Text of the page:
A New Take on Resolutions for Kids

A New Take on Resolutions for Kids

As a new year begins, help your kids take time to reflect with these tips.

By: Tina Payne Bryson, Ph.D.

Forget Goals, Let’s Reflect
Instead of asking them to set goals and promises for the coming months, help them do a little reflecting on who they are and who they want to be. Don’t make the conversation too lofty or idealistic, and try to avoid sermonizing. Just set the scene for a reflective dialogue that helps your kids think about themselves and their relationships and activities.

Over the next several days, watch for times when you can have your children ask themselves simple but important questions.

1. Am I a Kind Person?
This question asks kids to do some self-examination. Regardless of how they answer, the good news is that they’ll at least consider the way they act toward others. Once they answer, you can become more specific.

2. How Do I Treat My Friends?
Hopefully the earlier question about kindness influences the answer to this one and makes your child see her friendships not only in terms of the fun she and her friends share, but also the ways she interacts with them.

3. How Do I Treat My Siblings?
Here’s the hard one, right? Most kids will quickly want to focus on the latest injustice perpetrated by their siblings, but you should steer the conversation back to reflection about how they treat their brother or sister.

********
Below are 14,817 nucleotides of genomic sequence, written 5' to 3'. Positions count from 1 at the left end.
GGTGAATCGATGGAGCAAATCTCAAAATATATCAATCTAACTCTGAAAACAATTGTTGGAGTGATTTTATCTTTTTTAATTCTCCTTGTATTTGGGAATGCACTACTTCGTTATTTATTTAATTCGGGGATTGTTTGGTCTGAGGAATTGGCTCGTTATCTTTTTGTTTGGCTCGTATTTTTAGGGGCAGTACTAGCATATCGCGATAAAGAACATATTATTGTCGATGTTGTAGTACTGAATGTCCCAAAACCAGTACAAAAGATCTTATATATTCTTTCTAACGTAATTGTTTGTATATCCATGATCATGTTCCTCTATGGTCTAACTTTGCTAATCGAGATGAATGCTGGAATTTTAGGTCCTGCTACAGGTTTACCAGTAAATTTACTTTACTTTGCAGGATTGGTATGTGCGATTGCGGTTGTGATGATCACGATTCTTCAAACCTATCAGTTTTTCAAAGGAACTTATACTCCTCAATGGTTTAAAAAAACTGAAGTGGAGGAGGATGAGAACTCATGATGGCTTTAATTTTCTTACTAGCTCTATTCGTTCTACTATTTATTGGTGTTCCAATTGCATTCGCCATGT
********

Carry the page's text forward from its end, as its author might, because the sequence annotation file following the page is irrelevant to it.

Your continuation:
Again, the goal is to create some self-awareness.


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4. How Do I Treat People I Don’t Know?
With this question, you may need to offer a bit more direction. Help your child think about how he talks to a server at a restaurant, a player on an opposing sports team, parents of other kids or anyone else.

Introduce the concept that we can make someone else’s day better — or worse — by the way we interact with them.

5. For What in My Life Should I be Thankful?
It’s not automatic for any of us to stop, reflect on and appreciate how good our lives are, so help your children with this. Help them appreciate how fortunate they are to have a home, a family and a parent who loves them enough to bug them with reflective questions.

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